Overall, the Bristol race featured plenty of action after a more sedate Martinsville short track event two weeks ago. There was constant, back-and-forth passing throughout the field; up front, there were eight leaders and 21 lead changes. A litany of mechanical issues, tire problems and contact led to unpredictability that’s been missing for much of NASCAR’s 2019 MENCS season.

“Fun place to race,” Bowyer said. “You’re out there with a smile on your face, racing two or three-wide. We’ve finally got a good blend of [traction compound] down on the bottom.”

Despite the quality racing and rain that held off, Bristol’s crowd was noticeably light. But the crowd was treated to plenty of comers and goers along with underdogs that had strong performances. Matt DiBenedetto ran 12th, his best finish for Leavine Family Racing, while Ty Dillon won the first NASCAR Cup stage of his career (15th).

Kevin Harvick had a pass-through penalty at the start of the race for his car failing pre-race inspection three times. He spent 480 laps trying to get back on the lead lap before ultimately finishing 13th.

About the author

Tom Bowles
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The author of Did You Notice? (Wednesdays) Tom spends his time overseeing Frontstretch’s 40+ staff members as its majority owner and Editor-in-Chief. Based outside Philadelphia, Bowles is a two-time Emmy winner in NASCAR television and has worked in racing production with FOX, TNT, and ESPN while appearing on-air for SIRIUS XM Radio and FOX Sports 1's former show, the Crowd Goes Wild. He most recently consulted with SRX Racing, helping manage cutting-edge technology and graphics that appeared on their CBS broadcasts during 2021 and 2022.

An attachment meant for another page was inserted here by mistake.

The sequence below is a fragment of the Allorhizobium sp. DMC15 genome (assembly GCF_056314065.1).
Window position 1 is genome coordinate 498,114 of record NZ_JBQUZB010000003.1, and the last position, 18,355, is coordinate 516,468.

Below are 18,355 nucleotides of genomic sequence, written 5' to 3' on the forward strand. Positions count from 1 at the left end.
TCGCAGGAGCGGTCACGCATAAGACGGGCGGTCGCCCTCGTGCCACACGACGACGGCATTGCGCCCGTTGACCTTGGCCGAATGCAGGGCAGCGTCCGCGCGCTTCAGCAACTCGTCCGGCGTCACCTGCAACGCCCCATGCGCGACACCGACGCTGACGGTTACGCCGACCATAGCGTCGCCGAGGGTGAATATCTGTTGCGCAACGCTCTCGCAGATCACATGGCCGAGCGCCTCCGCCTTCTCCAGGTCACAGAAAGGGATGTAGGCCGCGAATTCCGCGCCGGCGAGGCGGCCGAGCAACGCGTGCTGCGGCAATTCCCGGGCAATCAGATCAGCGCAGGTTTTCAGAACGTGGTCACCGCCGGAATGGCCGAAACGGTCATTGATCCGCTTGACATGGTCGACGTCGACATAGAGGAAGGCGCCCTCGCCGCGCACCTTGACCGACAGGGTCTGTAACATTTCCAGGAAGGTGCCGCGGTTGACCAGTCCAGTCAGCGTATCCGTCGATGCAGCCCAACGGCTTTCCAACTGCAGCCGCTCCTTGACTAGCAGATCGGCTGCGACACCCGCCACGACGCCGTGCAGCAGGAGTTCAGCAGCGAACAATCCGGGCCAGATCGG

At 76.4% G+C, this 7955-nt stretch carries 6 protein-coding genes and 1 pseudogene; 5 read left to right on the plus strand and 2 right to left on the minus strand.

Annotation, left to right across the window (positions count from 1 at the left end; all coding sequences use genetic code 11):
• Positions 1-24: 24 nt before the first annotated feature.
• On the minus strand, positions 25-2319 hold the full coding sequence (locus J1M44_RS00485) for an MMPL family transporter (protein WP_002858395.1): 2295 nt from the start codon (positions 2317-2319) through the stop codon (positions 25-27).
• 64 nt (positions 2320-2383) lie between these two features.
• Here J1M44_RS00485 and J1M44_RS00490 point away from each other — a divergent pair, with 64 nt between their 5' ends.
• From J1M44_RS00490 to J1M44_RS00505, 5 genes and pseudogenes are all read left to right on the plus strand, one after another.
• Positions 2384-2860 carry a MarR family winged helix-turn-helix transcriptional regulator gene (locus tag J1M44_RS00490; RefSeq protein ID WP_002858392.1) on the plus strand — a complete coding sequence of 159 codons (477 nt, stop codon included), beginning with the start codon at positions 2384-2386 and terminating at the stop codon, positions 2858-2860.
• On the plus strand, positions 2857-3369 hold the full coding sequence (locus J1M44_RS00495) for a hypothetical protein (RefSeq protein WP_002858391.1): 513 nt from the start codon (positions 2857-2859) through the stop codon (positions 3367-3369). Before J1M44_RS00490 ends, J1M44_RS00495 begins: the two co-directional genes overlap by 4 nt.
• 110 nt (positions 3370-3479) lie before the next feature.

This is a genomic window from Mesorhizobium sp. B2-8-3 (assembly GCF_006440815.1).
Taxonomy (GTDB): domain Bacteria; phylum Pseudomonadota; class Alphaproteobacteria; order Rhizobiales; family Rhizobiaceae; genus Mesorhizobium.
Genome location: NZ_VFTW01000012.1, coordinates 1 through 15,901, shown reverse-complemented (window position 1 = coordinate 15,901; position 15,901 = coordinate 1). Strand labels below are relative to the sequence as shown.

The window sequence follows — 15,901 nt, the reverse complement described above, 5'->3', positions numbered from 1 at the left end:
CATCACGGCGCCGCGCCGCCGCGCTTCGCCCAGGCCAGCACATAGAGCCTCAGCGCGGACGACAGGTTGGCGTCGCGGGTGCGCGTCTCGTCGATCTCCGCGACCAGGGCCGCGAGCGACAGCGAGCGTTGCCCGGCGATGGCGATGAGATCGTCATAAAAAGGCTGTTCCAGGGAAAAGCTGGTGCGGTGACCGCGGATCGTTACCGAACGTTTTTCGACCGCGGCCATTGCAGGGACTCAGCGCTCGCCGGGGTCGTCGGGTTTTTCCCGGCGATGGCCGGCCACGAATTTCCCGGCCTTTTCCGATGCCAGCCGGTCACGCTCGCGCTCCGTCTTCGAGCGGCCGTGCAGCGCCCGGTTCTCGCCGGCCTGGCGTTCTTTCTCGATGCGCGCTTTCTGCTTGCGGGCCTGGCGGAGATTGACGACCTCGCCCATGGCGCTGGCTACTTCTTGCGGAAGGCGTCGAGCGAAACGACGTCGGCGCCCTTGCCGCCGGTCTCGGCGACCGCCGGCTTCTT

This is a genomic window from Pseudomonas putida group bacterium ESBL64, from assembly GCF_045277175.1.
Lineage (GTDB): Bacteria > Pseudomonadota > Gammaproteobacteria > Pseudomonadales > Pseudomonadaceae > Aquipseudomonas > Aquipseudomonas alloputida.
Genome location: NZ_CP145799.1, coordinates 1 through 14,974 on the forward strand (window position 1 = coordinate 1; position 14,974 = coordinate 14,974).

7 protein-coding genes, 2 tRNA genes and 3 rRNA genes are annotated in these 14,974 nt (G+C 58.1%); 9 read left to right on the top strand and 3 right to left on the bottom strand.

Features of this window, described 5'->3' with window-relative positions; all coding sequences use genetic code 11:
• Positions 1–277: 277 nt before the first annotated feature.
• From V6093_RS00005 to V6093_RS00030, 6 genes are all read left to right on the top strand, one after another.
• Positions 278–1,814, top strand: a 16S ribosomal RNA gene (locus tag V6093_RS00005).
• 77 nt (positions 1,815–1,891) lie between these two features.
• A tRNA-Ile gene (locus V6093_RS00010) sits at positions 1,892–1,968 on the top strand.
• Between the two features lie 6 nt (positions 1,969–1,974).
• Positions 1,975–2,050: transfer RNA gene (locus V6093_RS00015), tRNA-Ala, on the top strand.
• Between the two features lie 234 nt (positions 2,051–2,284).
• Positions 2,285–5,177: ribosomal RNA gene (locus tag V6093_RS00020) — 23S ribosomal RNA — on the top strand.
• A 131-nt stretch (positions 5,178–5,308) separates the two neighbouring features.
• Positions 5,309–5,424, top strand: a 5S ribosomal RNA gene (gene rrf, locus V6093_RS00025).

You can find Tom’s writing here, at CBSSports.com and Athlonsports.com, where he’s been an editorial consultant for the annual racing magazine for 15 years.

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Not that bad of a race but the lack of butts in the seats was crazy! DW was talking about traditions returning, but packed house spectators ain’t one of them.


Unless you take “tradition” to mean the first race at Bristol in 1961. The grandstands then would seat only 18,000. The number of fans there yesterday could’ve just about filled that up!


I am not one to ever give a sheet about butts in the seats or comment. But here it goes! WOW, OH WOW. What a shocker, nobody was there!!!!!!!!! I hope NASCAR is embarrassed, but I suspect not.

David Edwards

the question is what traditions are returning? Making money must be it.

Tom B

You may not like his personality, but we are watching some of the greatest driving in the history of the sport. I can’t recall because of the lack of TV coverage back in the day, but did Petty, Pearson and Gordon win races after crashing on the first lap, or did they just have a dominating car leading the whole day?
How can the media not mention all the empty seats, when a few years ago you were on a waiting list to buy tickets. To me, that is a story to be told.